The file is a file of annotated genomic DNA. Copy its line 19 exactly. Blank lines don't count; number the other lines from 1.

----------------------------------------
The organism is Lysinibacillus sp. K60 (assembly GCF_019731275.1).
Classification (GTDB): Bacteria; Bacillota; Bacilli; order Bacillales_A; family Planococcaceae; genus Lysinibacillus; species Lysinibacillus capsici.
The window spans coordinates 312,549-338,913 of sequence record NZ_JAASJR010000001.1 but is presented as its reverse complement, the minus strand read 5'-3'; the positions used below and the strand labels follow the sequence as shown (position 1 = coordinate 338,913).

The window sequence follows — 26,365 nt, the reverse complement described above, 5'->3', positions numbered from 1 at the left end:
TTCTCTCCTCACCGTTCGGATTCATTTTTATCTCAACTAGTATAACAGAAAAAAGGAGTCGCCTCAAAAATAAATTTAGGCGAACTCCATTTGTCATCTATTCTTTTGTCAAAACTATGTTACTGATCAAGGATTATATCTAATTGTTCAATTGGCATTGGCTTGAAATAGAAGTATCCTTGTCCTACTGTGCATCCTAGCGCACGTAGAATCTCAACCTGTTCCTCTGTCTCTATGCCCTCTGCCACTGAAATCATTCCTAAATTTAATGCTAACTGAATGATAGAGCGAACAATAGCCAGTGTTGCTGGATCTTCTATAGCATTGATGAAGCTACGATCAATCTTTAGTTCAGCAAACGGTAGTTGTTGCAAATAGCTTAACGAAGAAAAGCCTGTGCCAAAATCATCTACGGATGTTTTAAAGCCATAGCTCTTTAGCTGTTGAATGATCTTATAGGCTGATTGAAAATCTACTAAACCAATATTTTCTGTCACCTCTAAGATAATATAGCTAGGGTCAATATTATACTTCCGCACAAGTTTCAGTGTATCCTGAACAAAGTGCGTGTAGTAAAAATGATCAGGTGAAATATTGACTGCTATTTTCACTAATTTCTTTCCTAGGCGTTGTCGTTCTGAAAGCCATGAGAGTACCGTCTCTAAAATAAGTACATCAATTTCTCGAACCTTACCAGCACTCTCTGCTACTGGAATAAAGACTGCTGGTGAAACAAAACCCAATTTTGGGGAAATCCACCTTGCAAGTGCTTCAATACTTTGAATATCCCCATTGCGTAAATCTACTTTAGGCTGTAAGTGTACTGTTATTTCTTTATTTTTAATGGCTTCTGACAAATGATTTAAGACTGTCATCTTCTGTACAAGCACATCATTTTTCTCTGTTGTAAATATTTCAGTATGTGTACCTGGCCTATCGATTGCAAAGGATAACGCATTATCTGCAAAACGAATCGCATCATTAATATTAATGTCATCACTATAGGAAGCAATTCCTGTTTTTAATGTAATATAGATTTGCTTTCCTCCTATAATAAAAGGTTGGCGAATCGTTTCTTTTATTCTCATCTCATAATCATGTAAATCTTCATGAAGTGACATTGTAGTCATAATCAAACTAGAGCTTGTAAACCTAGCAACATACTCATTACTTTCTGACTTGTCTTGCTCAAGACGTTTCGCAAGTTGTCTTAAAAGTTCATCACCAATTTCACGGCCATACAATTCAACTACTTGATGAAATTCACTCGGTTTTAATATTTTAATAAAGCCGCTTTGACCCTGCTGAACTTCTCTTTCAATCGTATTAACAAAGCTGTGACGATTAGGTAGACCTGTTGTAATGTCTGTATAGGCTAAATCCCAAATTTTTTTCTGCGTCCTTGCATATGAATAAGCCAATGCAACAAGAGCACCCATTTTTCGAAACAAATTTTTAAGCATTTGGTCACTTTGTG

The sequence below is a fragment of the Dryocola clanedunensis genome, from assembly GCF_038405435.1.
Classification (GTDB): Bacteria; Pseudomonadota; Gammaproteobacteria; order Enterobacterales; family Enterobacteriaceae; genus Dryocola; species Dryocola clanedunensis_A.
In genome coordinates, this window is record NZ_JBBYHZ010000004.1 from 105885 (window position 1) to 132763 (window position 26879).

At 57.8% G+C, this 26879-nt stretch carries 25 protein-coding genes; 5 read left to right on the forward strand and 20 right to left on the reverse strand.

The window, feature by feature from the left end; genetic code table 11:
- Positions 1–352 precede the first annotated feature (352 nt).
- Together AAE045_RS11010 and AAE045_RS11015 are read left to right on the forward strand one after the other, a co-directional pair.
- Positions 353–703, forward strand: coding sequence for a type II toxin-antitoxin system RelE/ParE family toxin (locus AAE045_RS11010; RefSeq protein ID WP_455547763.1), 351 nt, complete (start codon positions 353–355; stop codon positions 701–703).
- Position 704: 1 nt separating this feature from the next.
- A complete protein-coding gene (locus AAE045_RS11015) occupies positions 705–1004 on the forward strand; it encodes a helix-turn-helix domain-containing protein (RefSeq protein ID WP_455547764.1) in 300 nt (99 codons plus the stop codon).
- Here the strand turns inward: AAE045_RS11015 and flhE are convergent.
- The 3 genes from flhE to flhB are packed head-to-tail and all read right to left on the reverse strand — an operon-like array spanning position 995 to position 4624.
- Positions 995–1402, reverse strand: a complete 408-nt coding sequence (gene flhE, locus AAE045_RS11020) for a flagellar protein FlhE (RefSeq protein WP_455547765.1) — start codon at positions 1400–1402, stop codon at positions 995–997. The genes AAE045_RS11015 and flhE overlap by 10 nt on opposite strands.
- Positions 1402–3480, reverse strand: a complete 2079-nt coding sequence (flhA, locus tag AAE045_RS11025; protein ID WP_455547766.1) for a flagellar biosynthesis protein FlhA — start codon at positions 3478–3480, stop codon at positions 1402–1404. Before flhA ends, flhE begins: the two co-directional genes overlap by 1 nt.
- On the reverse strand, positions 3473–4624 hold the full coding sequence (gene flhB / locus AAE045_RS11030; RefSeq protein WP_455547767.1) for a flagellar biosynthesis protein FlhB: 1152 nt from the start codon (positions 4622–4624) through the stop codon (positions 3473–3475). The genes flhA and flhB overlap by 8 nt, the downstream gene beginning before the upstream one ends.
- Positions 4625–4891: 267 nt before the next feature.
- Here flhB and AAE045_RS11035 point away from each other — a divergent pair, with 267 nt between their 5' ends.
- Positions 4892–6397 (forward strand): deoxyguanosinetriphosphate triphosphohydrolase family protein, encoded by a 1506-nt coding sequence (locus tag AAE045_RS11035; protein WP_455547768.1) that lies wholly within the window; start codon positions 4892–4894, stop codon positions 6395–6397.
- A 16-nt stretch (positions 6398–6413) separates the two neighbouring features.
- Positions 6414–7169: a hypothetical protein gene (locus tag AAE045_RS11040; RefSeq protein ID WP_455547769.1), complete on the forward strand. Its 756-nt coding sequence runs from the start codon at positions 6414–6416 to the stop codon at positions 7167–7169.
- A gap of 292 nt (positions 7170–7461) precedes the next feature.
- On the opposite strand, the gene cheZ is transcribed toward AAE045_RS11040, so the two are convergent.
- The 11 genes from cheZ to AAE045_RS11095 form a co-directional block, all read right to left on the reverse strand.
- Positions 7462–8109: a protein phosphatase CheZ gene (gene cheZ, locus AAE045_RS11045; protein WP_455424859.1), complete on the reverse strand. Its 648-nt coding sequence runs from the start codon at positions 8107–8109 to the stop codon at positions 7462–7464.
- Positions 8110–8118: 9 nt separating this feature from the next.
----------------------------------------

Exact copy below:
- Positions 1402–3480, reverse strand: a complete 2079-nt coding sequence (flhA, locus tag AAE045_RS11025; protein ID WP_455547766.1) for a flagellar biosynthesis protein FlhA — start codon at positions 3478–3480, stop codon at positions 1402–1404. Before flhA ends, flhE begins: the two co-directional genes overlap by 1 nt.